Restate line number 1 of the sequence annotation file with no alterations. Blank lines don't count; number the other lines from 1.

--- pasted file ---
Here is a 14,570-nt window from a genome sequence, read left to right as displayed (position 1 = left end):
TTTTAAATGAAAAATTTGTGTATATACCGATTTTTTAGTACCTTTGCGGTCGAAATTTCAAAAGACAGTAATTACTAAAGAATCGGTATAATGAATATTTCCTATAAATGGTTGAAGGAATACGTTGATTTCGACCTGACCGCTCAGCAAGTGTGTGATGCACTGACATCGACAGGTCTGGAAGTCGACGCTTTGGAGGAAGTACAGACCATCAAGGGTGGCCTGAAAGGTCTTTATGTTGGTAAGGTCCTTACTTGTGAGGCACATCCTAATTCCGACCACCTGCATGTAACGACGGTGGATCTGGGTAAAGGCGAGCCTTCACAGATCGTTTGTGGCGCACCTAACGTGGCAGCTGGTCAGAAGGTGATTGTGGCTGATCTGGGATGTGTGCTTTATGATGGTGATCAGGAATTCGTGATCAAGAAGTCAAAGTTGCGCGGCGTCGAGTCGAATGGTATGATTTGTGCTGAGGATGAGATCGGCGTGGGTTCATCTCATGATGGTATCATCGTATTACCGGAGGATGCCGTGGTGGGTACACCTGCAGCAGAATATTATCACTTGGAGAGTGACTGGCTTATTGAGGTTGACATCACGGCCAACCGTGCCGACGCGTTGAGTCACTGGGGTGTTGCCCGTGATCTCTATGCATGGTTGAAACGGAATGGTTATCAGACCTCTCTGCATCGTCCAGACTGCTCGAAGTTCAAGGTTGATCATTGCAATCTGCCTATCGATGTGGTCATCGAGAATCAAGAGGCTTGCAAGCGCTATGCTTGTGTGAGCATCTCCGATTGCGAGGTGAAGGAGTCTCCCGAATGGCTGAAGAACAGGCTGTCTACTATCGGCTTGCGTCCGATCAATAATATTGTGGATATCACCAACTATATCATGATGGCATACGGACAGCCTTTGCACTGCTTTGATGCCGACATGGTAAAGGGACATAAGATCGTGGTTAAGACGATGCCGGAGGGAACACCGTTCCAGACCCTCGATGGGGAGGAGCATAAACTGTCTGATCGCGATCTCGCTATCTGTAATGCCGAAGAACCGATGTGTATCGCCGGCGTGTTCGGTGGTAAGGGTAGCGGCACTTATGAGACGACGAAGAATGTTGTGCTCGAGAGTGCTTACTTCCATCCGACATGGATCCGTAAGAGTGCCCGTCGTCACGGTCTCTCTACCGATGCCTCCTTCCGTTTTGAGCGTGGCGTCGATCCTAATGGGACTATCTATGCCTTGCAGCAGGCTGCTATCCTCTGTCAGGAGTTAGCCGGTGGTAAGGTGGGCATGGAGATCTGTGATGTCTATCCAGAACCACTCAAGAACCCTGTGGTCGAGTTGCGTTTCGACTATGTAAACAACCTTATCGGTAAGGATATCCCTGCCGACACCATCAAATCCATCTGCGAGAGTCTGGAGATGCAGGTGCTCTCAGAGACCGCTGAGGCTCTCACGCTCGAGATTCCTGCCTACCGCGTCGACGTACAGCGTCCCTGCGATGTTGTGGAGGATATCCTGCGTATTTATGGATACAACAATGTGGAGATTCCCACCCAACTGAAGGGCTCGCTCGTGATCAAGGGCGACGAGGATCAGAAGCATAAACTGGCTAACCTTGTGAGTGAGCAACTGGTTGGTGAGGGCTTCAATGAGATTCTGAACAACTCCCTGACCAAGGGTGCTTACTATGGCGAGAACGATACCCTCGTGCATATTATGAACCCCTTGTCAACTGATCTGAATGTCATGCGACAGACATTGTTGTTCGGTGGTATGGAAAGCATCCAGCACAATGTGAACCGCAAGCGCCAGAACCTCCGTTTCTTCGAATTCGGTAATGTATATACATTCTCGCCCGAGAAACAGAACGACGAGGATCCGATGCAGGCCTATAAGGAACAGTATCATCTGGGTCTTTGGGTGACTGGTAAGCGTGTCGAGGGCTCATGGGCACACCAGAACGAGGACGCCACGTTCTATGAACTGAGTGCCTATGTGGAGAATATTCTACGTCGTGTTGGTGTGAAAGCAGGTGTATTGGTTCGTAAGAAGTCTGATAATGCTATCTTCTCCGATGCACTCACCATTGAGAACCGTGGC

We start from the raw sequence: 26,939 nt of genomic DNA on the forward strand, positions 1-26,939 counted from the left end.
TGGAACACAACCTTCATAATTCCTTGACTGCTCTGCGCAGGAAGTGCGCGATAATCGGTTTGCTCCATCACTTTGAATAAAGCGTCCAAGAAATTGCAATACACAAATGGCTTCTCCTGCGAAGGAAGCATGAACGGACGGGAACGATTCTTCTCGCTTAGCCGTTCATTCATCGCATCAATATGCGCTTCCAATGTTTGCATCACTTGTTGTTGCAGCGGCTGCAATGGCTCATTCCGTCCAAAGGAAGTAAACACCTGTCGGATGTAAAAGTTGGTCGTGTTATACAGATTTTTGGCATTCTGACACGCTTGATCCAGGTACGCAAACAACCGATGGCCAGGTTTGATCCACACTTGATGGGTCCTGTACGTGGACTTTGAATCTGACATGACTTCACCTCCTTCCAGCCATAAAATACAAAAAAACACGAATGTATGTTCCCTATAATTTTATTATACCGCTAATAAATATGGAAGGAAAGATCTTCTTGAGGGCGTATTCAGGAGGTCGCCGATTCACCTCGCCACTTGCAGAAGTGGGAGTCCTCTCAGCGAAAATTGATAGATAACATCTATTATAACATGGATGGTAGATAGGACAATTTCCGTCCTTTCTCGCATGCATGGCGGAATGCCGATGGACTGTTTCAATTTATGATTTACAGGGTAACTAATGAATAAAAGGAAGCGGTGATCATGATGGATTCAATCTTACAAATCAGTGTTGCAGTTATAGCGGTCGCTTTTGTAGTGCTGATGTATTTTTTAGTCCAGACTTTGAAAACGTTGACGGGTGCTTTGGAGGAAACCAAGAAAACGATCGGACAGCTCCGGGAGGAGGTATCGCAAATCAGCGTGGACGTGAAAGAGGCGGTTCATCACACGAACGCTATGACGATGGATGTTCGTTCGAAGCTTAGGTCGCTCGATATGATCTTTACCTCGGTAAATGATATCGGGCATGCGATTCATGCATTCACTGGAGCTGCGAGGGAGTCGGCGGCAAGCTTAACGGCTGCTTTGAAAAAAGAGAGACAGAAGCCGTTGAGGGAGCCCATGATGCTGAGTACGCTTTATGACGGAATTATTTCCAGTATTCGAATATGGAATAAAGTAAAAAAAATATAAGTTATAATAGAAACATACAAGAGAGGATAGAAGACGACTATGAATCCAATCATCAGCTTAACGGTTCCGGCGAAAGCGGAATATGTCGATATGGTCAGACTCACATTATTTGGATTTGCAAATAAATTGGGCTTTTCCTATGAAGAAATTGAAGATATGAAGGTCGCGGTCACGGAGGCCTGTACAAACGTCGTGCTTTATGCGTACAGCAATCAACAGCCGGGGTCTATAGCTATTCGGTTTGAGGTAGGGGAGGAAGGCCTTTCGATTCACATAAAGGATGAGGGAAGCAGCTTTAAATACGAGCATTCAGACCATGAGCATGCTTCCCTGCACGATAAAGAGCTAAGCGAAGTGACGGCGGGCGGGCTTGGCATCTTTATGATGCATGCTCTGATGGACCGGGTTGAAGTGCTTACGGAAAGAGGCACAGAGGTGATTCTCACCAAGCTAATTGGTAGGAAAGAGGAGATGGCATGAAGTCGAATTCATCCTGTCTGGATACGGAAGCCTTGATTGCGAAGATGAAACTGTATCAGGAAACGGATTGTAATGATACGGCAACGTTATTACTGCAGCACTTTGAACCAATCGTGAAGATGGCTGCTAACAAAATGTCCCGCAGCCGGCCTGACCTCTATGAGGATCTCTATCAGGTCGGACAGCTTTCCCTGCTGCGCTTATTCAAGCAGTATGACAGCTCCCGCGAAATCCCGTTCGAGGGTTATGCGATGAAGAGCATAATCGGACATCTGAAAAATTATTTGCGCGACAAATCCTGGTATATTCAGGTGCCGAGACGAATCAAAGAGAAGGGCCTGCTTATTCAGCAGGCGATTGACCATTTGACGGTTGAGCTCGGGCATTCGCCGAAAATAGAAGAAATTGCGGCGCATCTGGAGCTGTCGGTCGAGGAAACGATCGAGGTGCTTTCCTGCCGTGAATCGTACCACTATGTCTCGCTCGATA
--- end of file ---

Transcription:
Here is a 14,570-nt window from a genome sequence, read left to right as displayed (position 1 = left end):